Old Scribblings

During some of our more recent house re-shufflings I unearthed several boxes of my old role-playing materials. Most of it is a box full of games, supplements and magazines.

 Most interestingly (to me at any rate) is all my game preparation materials. I used to take part in several campaigns and ran my own Call of Cthulhu campaign for several years — firstly with a gaming group at university and then, after we’d scattered to the four winds, as a play-by-mail.

It was the latter material that was the most interesting as I did literally reams of research. I had the luxury of time at that point because I was rapidly discovering that a degree in Biology, with a specialisation in Ethology (animal behaviour) wasn’t exactly marketable. Deeply interesting but definitely not marketable.

When writing scenarios I was really in to having lots of hand-outs so, for example, I used to write extracts from various “forbidden texts” for CoC campaigns. I also liked tying the campaign into real events or research. I can remember that I once managed to dig up an anthropology text book concerning some tribes living on a remote island, that the group were actually visiting during the campaign. The text book was written in the 1930s (the period during which the events took place) so added some nice authenticity and realism. There were even some cool photos.

Digging around in my treasure trove further, I also found the board game I wrote based on Brian Lumley’s Necroscope series. I’d also had aspirations to turning it into either a play-by-mail, a computer game, or perhaps even an actual product. Lumley’s setting is nothing if not colourful.

I think I got as far as writing a Commodore 64 application in BASIC to handle the turn mechanics but not much further. I think we actually managed to play the game just the once, so I’ve still no idea if it’s really playable.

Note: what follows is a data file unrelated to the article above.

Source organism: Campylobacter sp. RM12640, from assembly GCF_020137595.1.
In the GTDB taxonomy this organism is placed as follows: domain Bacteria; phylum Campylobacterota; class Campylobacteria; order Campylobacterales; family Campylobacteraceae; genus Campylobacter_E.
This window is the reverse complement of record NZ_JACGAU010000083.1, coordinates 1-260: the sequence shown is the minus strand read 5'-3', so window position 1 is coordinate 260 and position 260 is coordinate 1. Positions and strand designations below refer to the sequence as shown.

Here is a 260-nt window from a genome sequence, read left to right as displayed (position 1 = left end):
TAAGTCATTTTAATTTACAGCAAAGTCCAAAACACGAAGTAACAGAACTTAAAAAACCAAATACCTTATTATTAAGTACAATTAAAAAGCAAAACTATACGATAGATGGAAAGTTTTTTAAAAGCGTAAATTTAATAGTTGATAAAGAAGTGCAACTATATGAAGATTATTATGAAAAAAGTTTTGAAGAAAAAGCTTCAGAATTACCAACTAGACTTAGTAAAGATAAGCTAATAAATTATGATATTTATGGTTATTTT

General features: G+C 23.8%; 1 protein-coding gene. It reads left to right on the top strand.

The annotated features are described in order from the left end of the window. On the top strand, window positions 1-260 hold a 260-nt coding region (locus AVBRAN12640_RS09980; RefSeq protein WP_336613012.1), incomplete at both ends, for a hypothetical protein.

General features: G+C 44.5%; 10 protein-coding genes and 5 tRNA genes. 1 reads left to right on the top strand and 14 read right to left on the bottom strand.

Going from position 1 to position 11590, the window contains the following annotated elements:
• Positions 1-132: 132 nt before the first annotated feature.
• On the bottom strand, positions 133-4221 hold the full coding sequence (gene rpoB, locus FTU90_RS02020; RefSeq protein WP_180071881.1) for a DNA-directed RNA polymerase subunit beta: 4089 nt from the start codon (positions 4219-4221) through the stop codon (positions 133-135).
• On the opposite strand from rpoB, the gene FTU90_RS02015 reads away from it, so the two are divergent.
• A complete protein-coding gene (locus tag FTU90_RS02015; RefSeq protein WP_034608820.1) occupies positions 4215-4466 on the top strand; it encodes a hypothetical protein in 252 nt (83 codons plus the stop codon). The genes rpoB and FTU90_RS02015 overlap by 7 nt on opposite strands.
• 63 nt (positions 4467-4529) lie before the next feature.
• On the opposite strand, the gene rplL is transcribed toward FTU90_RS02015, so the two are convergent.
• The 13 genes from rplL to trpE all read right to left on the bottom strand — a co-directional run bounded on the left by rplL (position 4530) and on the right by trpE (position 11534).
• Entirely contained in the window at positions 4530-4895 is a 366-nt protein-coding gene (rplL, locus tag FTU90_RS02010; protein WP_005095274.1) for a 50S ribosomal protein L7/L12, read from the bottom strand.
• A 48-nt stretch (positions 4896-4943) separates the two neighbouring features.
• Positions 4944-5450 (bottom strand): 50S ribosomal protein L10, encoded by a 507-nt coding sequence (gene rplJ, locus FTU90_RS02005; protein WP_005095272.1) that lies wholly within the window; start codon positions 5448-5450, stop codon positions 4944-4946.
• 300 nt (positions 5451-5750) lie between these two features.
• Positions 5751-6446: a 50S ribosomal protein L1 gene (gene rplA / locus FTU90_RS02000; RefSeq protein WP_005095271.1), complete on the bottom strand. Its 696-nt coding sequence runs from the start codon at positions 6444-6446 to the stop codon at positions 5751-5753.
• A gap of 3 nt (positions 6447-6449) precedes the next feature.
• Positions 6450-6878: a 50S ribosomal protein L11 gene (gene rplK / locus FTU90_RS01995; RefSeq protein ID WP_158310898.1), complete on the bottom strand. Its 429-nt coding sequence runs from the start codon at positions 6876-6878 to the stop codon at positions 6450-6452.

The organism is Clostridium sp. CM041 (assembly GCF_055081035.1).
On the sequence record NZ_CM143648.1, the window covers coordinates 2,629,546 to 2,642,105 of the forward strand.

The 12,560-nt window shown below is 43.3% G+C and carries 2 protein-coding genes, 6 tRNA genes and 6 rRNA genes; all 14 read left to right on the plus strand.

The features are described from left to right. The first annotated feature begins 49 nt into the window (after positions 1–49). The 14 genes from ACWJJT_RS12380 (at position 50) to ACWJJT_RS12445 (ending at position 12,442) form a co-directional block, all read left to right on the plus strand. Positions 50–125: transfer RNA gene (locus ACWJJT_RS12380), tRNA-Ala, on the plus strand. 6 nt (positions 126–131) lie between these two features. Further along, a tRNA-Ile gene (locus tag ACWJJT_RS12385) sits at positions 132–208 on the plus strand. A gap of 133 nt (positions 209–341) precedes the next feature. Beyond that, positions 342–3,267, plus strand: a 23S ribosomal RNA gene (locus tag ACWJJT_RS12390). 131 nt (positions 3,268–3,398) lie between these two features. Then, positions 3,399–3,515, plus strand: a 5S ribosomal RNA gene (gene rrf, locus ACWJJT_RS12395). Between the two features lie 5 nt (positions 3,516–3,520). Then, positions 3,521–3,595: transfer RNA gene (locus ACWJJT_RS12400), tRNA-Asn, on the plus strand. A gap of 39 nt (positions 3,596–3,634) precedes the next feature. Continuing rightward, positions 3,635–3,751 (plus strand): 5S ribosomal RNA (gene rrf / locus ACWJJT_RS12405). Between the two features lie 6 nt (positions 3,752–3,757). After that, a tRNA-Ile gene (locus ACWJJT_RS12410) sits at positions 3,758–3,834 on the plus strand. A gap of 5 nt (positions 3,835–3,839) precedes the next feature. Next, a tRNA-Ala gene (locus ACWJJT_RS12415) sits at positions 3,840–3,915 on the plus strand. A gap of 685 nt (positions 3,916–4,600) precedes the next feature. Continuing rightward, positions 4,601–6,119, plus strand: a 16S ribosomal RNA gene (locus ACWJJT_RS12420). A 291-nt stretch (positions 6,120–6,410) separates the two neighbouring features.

My next discovery was an issue of Valkyrie magazine containing my first ever published article. Actually, I seem to remember them accepting 2-3 articles, but I think that they only published one in the end. The magazines life-span seems to have been particularly troubled so publication schedules were a bit infrequent to say the least. The published article was called “The Twilight People” (the title is mentioned
here). The description they give it “Generic Dark Fantasy” isn’t particularly illuminating so, briefly: it was an adaptation of an idea from the P.D.James book, The Children of Men for a fantasy setting. In the book (the only P. D. James novel I’ve read), the human race has become sterile and the last generation of children term themselves the Twilight People. I just made the not hugely innovative leap to altering the sterility idea to apply to elves instead: they’re often cast as a dying race in fantasy settings and I thought this was an interesting twist.

Update: I’ve since scanned and uploaded the article. you can download it here.
I also found some copies of Interactive Fantasy which was an excellent magazine and one that I’d aspired to write for. Judging from the website its been equally troubled. I’ve got issues 2-4 in case anyone wants more information on the articles they contain.
So…I’ve got a box full of material in limbo until I decide what to do with it. Perhaps I’ll stick it all online, who knows, perhaps someone might be interested in it?

Update: Myself and some friends also once put together a fanzine, some of which is online here. Our big coup at the time was getting an “interview” (actually more an exchange of letters) with Robert Rankin. Amazingly people actually bought copies. It still makes me chuckle anyway. Which was good enough for us!